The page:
¡Elefantástico!

Read this in English
Mingling with Elephants: Young Friend of the Elephants on Elephant Apprecition Day in Whipsnade Zoo / En la compañía de elefantes: Joven Amiga de los Elefantes en el día de apreciación al elefante en Whipsnade Zoo

El sábado pasado (22 de septiembre) fue el día de apreciación al elefante. ¿Hay un mejor manera de celebrarlo que con unos libros memorables sobre elefantes?

Gente es tan complicada. Dame un elefante cualquier día.

(Mark Shand)

¡Que disfrutes!

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Elephantastic!

Lee esto en castellano
Mingling with Elephants: Young Friend of the Elephants on Elephant Apprecition Day in Whipsnade Zoo

Elephant Appreciation Day is on us again and what better way to celebrate these lovable animals than with a collection of memorable books featuring elephants?

People are so difficult. Give me an elephant any day.

(Mark Shand)

Enjoy!

Continue reading “Elephantastic!”

A Short Pictorial History of Ribadesella

“Of where?” I hear you all saying.

Here:

Ribadesella, Asturias, Spain

Spain’s Best Kept Secret

Ribadesella is a small town in a spectacular setting at the mouth of the River Sella right under the Picos de Europa. Cliffs protect its wide sandy bay. You can surf, swim, go kayaking on the river or hiking in the mountains. Plus there’s a cave with 30 thousand year old cave paintings, practically in town.

Well may you wonder why you’ve never heard of it.

Perhaps because Ribadesella is the place where the Spanish go on holiday. You hardly hear a foreign word in the street. This is a different Spain from the Spain of package holidays.

Enjoy this short pictorial history of the town – brought to you by the Municipality of Ribadesella (and Waterblogged).

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Submarine!

Visits to Chatham Historic Dockyard, home among others to the diesel-electric submarine HMS Ocelot, and to the Royal Navy Museum in Portsmouth, home to HMS Alliance, a submarine built at the end of World War II, means I’ve got some photos of the outside and inside of the submarines to share. (Click on the gallery to enlarge photos.)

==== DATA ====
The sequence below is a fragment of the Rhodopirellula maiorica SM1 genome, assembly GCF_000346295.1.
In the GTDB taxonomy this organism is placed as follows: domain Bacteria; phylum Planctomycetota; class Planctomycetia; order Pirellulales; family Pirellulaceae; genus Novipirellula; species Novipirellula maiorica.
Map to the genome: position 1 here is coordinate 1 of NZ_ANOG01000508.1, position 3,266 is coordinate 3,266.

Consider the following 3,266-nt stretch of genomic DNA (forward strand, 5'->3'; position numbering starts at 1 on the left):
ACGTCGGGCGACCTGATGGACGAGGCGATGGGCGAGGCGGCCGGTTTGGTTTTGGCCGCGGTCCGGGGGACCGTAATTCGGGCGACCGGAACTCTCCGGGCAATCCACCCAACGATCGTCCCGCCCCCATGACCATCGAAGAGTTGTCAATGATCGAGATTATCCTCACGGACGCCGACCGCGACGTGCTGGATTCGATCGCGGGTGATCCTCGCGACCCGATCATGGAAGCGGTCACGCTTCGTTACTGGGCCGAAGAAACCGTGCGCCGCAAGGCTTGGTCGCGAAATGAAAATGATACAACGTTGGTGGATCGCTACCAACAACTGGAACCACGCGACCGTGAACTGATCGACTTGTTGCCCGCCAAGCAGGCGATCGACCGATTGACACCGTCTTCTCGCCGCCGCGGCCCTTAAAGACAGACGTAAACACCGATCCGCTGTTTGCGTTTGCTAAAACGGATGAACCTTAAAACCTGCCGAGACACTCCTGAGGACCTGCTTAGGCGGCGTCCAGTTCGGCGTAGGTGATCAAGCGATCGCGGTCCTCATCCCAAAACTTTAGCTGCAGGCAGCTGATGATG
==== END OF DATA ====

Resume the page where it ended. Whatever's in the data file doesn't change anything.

This being primarily a book blog, the photos are accompanied by a book list – half a dozen books set on submarines. Not a definite list, by any means; I have heard of several others well spoken off (but I haven’t got round to reading them yet). If you’d like to recommend a book on submarines that you enjoyed, please leave a comment below.

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Hic Sunt Dracones

Here Be Dragons

Close your eyes and imagine one of those old maps which were illustrated with caravels and and fantastic sea animals, where the blank centre of Africa was marked terra incognita and faraway islands were labelled with the warning, Hic Sunt Dracones, Here Be Dragons¹. Is your pulse racing yet? Maps have an intoxicating power for those addicted to travel; historical maps are similarly intoxicating for those addicted to history. Since I’m addicted both to travel and history, you can imagine in what state maps leave me…

(Hic!)

Aquí hay dragones

Cierra los ojos e imagínate uno des esos mapas antiguos, ilustrados con carabelas y animales marinos fantásticos, donde el centro en blanco de África se marcaba terra incognita e islas del ultramar se marcaban con la advertencia, Hic Sunt Dracones, aquí hay dragones¹. ¿Te acelera el pulso? Mapas tienen un poder embriagador para los que son adictos al viaje, y mapas históricos tienen un poder semejante embriagador para los que son adictos a la historia. Como que yo soy adicto a ambos, puedes imaginarte en que estado me quedo después de admirar unos mapas…

(¡Hip!)

Map of the Pacific Ocean by Ortelius, 1589. The ship drawn out of all proportions in the southeast quadrant is Magellan’s Victoria, the first ship to circumnavigate the globe. [Public domain via Wikimedia Commons]
Which is perhaps why it occurred to me the other day that there are worse ways of summing up a country’s history than by examining a handful of telltale maps. A few countries immediately spring to mind as excellent candidates for this kind of exercise: I’ll start with my adopted country, England.

Quizás por eso me ocurrió la idea de contar la historia con un puñado de mapas elocuentes. Unos países se ofrecen inmediatamente como candidatos excelentes para este tipo de ejercicio: voy a empezar con mi país adoptivo, Inglaterra.

And since this pretends to be a book blog, I’ll throw in a handful of book recommendations too!

Y como eso pretende ser un blog de libros, ¡voy a añadir unos recomendaciones de libros también!

I hope you’ll enjoy The History of England in a Dozen Maps (coming tomorrow), the first post in what I hope to turn into a new series under the title of Mapping History.

Espero que os guste La historia de Inglaterra en una docena de mapas (saldrá mañana), el primer post en un series nuevo que intento con el título Mapping History (Historia en mapas).

Notes:
¹ Wikipedia tells me that hic sunt dracones doesn't actually pop up on any map. Well, it's still a good phrase. :) It does appear, however, on the Hunt-Lenox Globe near the eastern coast of Asia and it might have been referring to the Komodo dragons. It might have.